A recent study by scientists from the University of Michigan evaluated more than 5,800 foods and ranked them according to their exposure to nutritional diseases for humans and their impact on the environment. They found that small changes in diet can be a step towards a healthier, more sustainable life.
Eating a hot dog could cost you 36 minutes of a healthy life, while opting to eat a serving of nuts instead could help you gain 26 minutes of a particularly healthy life, according to the study published in the journal Nature Food .
It found that replacing 10 percent of your daily caloric intake from beef and processed meat with a mixture of fruits, vegetables, nuts, legumes, and select seafood could reduce your dietary carbon footprint by a third and enable people to do so To stay healthy 48 minutes a day.
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“In general, dietary advice lacks a specific and actionable direction to motivate people to change behavior, and dietary advice rarely addresses environmental impacts,” said Katerina Stylianou, a PhD and postdoctoral research fellow in the Department of Environmental Health Sciences at the School of Public Health of the UM.
She currently works as the Director of Public Health Information and Data Strategy at the Detroit Health Department.
This work is based on a new epidemiological nutritional index, the Health Nutritional Index, that researchers developed in collaboration with nutritionist Victor Fulgoni III of Nutrition Impact LLC. HENI calculates the positive or negative net health burden in minutes of healthy living associated with a serving of food consumed.
The index is an adjustment to the Global Burden of Disease in which disease mortality and morbidity are associated with an individual’s single food choice. For HENI, researchers used 15 estimates of dietary risk factors and disease burdens of GBD and combined them with the nutritional profiles of foods consumed in the United States, based on the National Health and Nutrition Examination Survey’s What We Eat in America database.
Foods with positive values contribute to healthy minutes of life, while foods with negative values have health consequences that can be detrimental to human health.
To assess the environmental impact of food, the researcher used IMPACT World, a method of assessing the impact of food on the life cycle (production, processing, manufacturing, preparation / cooking, consumption, waste) and added improved ratings for water use and human health Damage from fine dust formation.
They developed scores for 18 environmental indicators taking into account detailed food recipes and expected food waste.
Finally, the researchers classified foods into three color zones: green, yellow, and red, based on their combined nutritional and environmental performance, similar to a traffic light.
The green area represents foods that are recommended for increasing one’s diet and contains foods that are both nutritionally beneficial and have low environmental impact. Food in this zone is primarily nuts, fruits, field vegetables, legumes, whole grains, and some seafood.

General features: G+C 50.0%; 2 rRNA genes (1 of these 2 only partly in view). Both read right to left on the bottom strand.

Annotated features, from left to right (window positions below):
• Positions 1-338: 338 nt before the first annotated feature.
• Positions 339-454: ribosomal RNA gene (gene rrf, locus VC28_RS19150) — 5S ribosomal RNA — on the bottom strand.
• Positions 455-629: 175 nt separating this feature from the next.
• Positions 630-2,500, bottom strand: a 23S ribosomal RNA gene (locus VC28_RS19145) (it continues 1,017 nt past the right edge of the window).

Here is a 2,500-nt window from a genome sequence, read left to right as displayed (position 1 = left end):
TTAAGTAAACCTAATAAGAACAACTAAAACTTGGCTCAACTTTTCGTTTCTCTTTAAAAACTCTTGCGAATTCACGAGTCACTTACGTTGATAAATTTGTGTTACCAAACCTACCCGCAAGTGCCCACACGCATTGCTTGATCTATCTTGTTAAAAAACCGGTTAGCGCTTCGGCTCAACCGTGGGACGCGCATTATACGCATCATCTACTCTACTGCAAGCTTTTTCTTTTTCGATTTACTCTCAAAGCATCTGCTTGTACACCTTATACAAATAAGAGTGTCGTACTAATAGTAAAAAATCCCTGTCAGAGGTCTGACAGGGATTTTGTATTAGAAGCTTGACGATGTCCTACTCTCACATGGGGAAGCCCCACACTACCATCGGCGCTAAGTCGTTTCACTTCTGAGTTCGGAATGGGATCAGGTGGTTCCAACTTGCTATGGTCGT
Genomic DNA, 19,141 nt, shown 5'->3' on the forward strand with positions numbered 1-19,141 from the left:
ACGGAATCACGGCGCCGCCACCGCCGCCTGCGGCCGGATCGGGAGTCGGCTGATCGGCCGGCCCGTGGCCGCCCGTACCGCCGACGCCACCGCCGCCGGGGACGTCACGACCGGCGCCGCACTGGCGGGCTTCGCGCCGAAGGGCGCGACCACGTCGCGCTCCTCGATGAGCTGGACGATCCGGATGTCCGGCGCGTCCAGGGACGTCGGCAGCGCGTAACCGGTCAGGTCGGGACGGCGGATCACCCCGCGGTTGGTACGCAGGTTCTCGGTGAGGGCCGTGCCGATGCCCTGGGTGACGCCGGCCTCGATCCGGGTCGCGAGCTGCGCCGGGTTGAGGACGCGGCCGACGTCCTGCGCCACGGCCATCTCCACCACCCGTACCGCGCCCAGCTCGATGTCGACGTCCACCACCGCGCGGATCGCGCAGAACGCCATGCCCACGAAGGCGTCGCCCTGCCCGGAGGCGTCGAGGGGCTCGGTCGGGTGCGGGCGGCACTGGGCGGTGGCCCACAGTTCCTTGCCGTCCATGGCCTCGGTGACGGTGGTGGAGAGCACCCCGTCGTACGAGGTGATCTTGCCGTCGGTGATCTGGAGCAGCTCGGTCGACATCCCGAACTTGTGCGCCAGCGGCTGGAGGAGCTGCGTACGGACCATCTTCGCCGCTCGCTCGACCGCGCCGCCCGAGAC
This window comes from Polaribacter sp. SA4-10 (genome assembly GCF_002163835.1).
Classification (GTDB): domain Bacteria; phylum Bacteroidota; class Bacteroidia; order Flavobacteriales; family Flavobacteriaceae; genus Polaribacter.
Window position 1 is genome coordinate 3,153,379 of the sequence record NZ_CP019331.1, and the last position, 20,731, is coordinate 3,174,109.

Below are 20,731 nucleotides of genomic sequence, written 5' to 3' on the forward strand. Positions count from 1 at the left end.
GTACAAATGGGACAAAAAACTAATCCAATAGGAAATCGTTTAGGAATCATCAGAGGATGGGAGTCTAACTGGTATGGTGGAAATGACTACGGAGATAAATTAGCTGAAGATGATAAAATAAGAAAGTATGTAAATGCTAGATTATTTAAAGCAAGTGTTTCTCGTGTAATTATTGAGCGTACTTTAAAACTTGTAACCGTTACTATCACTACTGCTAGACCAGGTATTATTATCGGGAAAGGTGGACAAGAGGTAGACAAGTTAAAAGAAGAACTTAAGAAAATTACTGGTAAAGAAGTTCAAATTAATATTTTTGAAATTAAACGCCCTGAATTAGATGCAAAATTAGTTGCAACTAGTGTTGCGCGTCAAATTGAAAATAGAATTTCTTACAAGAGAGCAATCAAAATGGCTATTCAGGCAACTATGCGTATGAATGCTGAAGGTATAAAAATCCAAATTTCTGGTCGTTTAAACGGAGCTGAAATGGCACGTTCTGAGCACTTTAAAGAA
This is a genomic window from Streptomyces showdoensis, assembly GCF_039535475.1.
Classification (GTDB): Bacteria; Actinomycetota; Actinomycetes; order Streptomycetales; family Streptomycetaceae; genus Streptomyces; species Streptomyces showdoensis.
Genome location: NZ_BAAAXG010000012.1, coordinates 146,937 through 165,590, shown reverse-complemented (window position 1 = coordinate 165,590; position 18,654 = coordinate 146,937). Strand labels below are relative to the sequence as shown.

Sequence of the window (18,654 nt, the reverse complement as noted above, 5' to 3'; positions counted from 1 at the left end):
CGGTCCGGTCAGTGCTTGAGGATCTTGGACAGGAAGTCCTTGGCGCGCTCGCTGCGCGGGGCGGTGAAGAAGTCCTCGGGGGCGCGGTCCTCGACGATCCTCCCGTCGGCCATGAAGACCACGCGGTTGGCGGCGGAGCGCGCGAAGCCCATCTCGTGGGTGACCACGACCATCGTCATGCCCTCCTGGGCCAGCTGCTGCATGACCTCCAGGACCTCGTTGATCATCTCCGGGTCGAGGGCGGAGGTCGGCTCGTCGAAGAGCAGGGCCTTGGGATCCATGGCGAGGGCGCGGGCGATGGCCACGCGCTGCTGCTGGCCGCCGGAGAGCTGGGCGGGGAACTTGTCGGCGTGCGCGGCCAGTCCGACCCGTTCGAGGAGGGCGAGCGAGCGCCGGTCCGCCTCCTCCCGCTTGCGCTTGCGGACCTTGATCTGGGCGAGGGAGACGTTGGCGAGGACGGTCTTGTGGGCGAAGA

The red zone includes foods that either have a significant dietary or environmental impact and should be reduced or avoided in the diet. The dietary effects were mainly caused by processed meat, and the climate and most other environmental impacts were influenced by beef and pork, lamb and processed meat.
The researchers acknowledge that the range of all indicators varies considerably, and also point out that nutritionally beneficial foods may not always have the least environmental impact, and vice versa.
“Previous studies have often reduced their results to a discussion of plant-based versus animal-based foods,” said Stylianou. “While we find that plant-based foods generally perform better, there are significant differences in both plant-based and animal-based foods.”
Based on their results, the researchers propose:
1. Fewer foods with the most negative health and environmental effects, including highly processed meat, beef, shrimp, followed by pork, lamb and greenhouse vegetables.
2. Increase in the most nutritionally valuable foods including field fruits and vegetables, legumes, nuts and seafood with a low environmental impact.
“The urgency of dietary changes to improve human health and the environment is clear,” said Olivier Jolliet, UM professor of environmental health sciences and senior author of the paper. “Our results show that small targeted substitutions offer a viable and effective strategy to achieve significant health and environmental benefits without the need for dramatic dietary changes.”
The project was carried out on an unrestricted grant from the National Dairy Council and the University of Michigan Dow Sustainability Fellowship. The researchers are also working with partners in Switzerland, Brazil and Singapore to develop similar rating systems there. After all, they want to expand it to countries around the world.
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